The basic diet for IR horses is to feed hay or haylage that is below 10% combined ESC (Ethanol Soluble Sugar) plus Starch. Starch should be less than 3% of the total.

Test the hay, and feed the minerals and vitamins that the hay is deficient in.

ALL hay will be deficient in Vitamin E and omega-3 fatty acids because these are fragile compounds that are destroyed during curing. So feed 2,000 IU of Vitamin E in gel caps containing oil or use powdered Vitamin E, which is in contact with a small amount of oil for absorption. For omega-3 feed 60 to 120 grams = 1/2 to 1 cup ground flaxseed per 1,000 lb = 454 kg horse. These additions replace the Vitamin E and the omega-3 fatty acids found in grass.

In addition, most hay is deficient in iodine, unless you get your hay from a sea-coast area; and all hay is likely to be deficient in salt, copper and zinc. Your supplement should therefore consist of Vitamin E, flax, salt, and minerals balanced to the hay: copper, zinc, and iodine (2/3 mg iodine is suggested per 1,000 lb/454 kg horse), plus or minus calcium, magnesium, phosphorus and manganese, depending on your hay analysis.

Magnesium for laminitis prone horses

Magnesium is important to IR horses, and so the total diet should have a calcium to magnesium ratio of 1.5: 1. Normal horses need a calcium to magnesium ratio of 2:1. If your hay already has sufficient magnesium in it, adding extra may result in loose stools.

Most hay also has too much iron in it. There isn’t much one can do about this, except ensure that you are giving adequate copper and zinc since iron will interfere with the absorption of these minerals.

Don’t use mineral blocks containing iron (they’re typically pink, red, or brown in colour), or feed supplements containing iron. Iron overload will contribute to elevated insulin levels.

If you can’t test the hay, then best to soak it: one hour in cold water, or 30 minutes in hot water, and then drain the yummy sweet water where the horses can’t get at it (I have used it to water my garden if I have to soak in the summer, but others have said that the hay soak water kills their plants). Soaking hay is possible even in sub-zero temperatures, but it is a chore. If you can buy tested hay, it is much easier.

Testing your hay for a laminitis prone horse

Sadly, one can’t guesstimate the sugar/starch in the hay by looking at it. Some hideous-looking brown hays can have high sugar; some luscious-looking green hays can have low sugar. You can only know by testing. If you can’t test to ensure the ESC and starch are low enough, then you have to soak. What is NOT in the diet is even more important than what is in the diet. The laminitic, IR horse should not have access to pasture, carrots, apples, grains, or starchy feeds. Most bagged feeds are unsuitable for IR horses, even though there may be a blatant statement on the bag: “Safe for Laminitic Horses!” Learn to read ingredients and feed analyses, and never trust the marketing hype and labelling.

Correct trimming and hoof care for a laminitis prone horse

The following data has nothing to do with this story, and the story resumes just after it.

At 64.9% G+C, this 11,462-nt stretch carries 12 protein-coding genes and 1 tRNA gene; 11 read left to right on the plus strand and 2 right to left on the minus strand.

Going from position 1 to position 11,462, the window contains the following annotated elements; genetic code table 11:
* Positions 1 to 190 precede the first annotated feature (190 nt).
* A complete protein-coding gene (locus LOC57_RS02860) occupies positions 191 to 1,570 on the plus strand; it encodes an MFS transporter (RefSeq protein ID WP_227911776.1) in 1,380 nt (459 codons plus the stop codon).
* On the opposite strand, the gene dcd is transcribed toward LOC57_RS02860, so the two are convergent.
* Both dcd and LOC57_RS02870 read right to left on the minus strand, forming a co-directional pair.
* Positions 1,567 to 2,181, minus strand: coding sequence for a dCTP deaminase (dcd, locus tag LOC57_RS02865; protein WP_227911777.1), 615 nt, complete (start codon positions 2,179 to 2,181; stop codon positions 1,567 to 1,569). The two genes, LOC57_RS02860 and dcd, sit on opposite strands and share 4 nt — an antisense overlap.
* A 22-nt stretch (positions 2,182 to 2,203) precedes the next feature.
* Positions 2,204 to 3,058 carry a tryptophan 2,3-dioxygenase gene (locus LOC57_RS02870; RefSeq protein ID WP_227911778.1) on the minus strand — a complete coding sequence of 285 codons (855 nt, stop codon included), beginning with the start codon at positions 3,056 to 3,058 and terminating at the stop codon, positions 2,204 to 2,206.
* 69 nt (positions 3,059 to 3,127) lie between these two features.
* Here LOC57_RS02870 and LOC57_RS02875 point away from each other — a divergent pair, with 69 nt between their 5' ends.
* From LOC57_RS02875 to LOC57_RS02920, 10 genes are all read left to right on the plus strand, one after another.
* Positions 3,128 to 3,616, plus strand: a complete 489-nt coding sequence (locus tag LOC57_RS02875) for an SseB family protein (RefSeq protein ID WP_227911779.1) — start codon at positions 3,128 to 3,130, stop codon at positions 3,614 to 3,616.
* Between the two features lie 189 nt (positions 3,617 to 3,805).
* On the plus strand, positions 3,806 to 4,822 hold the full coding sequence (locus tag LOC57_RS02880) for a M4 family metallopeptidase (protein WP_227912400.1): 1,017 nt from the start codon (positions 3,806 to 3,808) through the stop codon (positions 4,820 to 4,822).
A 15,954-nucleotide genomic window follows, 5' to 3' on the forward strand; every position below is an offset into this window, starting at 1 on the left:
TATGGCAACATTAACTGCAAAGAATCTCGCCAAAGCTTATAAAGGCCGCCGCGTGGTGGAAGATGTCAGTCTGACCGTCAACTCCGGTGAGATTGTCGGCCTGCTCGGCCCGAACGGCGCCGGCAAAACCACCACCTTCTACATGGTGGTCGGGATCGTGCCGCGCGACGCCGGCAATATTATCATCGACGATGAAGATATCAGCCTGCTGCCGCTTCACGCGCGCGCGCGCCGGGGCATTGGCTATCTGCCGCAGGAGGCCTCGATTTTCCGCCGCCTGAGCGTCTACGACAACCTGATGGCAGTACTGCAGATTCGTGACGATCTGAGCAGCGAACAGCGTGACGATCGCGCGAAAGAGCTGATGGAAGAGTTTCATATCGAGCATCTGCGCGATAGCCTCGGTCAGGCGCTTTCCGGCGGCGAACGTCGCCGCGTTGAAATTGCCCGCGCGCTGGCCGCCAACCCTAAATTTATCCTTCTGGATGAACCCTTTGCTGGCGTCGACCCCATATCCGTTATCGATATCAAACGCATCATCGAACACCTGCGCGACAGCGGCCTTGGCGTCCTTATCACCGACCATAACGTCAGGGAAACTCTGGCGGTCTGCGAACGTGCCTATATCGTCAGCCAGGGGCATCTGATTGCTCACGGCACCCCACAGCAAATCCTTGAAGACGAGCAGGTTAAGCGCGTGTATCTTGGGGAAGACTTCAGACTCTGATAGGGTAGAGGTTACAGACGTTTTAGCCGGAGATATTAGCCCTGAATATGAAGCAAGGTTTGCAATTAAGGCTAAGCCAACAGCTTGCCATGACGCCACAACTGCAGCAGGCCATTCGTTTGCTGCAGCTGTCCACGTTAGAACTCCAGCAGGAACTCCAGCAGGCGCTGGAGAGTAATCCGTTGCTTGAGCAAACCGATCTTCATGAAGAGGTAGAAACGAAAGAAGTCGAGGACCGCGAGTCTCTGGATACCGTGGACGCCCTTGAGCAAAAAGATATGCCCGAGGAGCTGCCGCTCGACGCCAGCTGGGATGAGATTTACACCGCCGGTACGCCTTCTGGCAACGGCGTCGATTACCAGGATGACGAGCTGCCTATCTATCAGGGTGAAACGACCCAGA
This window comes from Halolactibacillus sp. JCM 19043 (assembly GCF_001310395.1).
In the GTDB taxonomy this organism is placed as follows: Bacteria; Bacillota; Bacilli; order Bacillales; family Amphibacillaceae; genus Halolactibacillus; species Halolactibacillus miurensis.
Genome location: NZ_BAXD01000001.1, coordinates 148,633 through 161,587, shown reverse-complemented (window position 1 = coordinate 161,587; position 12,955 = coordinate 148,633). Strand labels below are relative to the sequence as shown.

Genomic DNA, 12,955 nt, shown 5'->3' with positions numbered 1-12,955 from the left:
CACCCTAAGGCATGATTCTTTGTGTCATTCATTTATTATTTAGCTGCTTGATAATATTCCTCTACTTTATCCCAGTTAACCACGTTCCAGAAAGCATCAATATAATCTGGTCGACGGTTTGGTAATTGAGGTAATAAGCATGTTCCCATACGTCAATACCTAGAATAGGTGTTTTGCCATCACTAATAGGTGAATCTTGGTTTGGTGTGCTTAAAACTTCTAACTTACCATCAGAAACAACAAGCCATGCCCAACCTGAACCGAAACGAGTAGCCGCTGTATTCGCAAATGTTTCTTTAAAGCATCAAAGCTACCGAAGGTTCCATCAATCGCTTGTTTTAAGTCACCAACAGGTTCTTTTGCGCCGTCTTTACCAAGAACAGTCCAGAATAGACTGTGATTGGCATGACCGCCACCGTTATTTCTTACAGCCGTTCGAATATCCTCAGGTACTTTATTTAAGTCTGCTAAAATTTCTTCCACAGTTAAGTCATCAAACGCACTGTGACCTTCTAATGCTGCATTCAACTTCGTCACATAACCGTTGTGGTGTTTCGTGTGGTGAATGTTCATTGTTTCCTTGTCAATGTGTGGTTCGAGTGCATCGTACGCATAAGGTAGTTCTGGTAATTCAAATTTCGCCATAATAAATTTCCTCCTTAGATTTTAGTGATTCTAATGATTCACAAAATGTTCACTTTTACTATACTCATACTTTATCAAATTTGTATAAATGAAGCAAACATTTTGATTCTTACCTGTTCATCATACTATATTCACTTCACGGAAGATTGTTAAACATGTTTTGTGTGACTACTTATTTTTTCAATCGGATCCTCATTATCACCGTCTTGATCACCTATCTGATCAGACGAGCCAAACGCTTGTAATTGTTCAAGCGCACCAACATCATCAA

Correct trimming is often the last piece of the puzzle to fall into place. Poor hoof form can contribute to foot pain, and delay healing from a previous episode. The trim, with or without shoes, is a short toe and low heel, physiologically balanced to the form of the coffin bone within the foot. X-rays can be invaluable in helping to determine the right corrective trimming. Long toes, under-run heels, or high heels are unfortunately all too commonly seen, and these contribute to foot pain and retard healing of the hoof.

Hoof care is very important! Laminitic horses should have their feet trimmed every 4 weeks or even every 2 weeks in some cases. Having shoes on the horse makes this difficult if not impossible, so using boots for comfort is the preferred route. More importantly, nailing a shoe onto a painful laminitic hoof is not in the best interests of the horse. To make an acutely laminitic horse more comfortable, therapy hoof boots with gel pad inserts will help. Alternatively, duct-taping blue Styrofoam to the bottom of the hoof can work wonders for the horse’s comfort while one is organizing the dietary changes, trim, and hoof boots. It is best to allow the horse to move about gently as it chooses (limited turn-out), rather than to lock the horse in a stall. A deep bed (four to six inches) of pea gravel in the turn-out area will also provide comfort to the horse.

Exercising a laminitis prone horse

Exercise is an excellent way to get the individual horse to a healthy weight, keep insulin values under control and prevent future episodes of laminitis. Using a track system and having hay and water sources spread out to keep horses more active is helpful. Horses should not be worked until at least 6 months (and 9 months is better) after a laminitic episode because the laminar connections will not be healthy until there is at least half a cycle of hoof growth. Exercising before those connections are tight and healed will cause further damage and prolong healing time. Hand-walking in straight lines (and in boots or on soft ground) with no sharp turns is fine once the horse is no longer sore.

Riding and lunging are definitely out until there is adequate new hoof growth.

Again, for comprehensive information about insulin resistance and Cushing’s disorder in horses, you can access the proceedings from the Second NO Laminitis! The conference, was held in Oregon in 2013. The proceedings are free to download  here: http://ecirhorse.org/index.php/conference-proceedings-recordings

Thank you for reading! Click here for more articles you may find helpful regarding laminitis prone horses.